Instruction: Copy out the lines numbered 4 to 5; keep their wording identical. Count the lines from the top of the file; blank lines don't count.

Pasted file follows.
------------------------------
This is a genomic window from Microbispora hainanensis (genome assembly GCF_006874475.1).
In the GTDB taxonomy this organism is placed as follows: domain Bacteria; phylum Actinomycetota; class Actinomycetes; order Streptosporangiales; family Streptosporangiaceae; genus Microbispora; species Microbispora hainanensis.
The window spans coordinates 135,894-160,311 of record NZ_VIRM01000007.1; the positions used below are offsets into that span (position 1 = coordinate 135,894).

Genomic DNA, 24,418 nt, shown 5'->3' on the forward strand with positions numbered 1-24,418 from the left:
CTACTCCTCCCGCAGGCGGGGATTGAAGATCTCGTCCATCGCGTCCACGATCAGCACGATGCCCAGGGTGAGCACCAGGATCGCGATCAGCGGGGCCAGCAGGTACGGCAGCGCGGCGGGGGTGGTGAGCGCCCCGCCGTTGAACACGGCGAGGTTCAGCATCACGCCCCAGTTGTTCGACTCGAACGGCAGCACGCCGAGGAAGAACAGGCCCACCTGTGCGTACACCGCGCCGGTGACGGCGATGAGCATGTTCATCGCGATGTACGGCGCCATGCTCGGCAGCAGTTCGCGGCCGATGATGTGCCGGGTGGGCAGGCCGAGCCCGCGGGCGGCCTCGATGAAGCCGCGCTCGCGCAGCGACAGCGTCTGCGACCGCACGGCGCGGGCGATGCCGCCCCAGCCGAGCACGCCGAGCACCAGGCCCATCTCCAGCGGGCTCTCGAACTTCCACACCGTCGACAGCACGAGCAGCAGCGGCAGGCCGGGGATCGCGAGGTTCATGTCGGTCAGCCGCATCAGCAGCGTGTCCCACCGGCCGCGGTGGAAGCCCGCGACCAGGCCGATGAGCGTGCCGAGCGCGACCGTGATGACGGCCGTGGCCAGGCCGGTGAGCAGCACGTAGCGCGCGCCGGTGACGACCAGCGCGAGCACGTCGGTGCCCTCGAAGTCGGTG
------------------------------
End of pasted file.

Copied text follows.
Genomic DNA, 24,418 nt, shown 5'->3' on the forward strand with positions numbered 1-24,418 from the left:
CTACTCCTCCCGCAGGCGGGGATTGAAGATCTCGTCCATCGCGTCCACGATCAGCACGATGCCCAGGGTGAGCACCAGGATCGCGATCAGCGGGGCCAGCAGGTACGGCAGCGCGGCGGGGGTGGTGAGCGCCCCGCCGTTGAACACGGCGAGGTTCAGCATCACGCCCCAGTTGTTCGACTCGAACGGCAGCACGCCGAGGAAGAACAGGCCCACCTGTGCGTACACCGCGCCGGTGACGGCGATGAGCATGTTCATCGCGATGTACGGCGCCATGCTCGGCAGCAGTTCGCGGCCGATGATGTGCCGGGTGGGCAGGCCGAGCCCGCGGGCGGCCTCGATGAAGCCGCGCTCGCGCAGCGACAGCGTCTGCGACCGCACGGCGCGGGCGATGCCGCCCCAGCCGAGCACGCCGAGCACCAGGCCCATCTCCAGCGGGCTCTCGAACTTCCACACCGTCGACAGCACGAGCAGCAGCGGCAGGCCGGGGATCGCGAGGTTCATGTCGGTCAGCCGCATCAGCAGCGTGTCCCACCGGCCGCGGTGGAAGCCCGCGACCAGGCCGATGAGCGTGCCGAGCGCGACCGTGATGACGGCCGTGGCCAGGCCGGTGAGCAGCACGTAGCGCGCGCCGGTGACGACCAGCGCGAGCACGTCGGTGCCCTCGAAGTCGGTG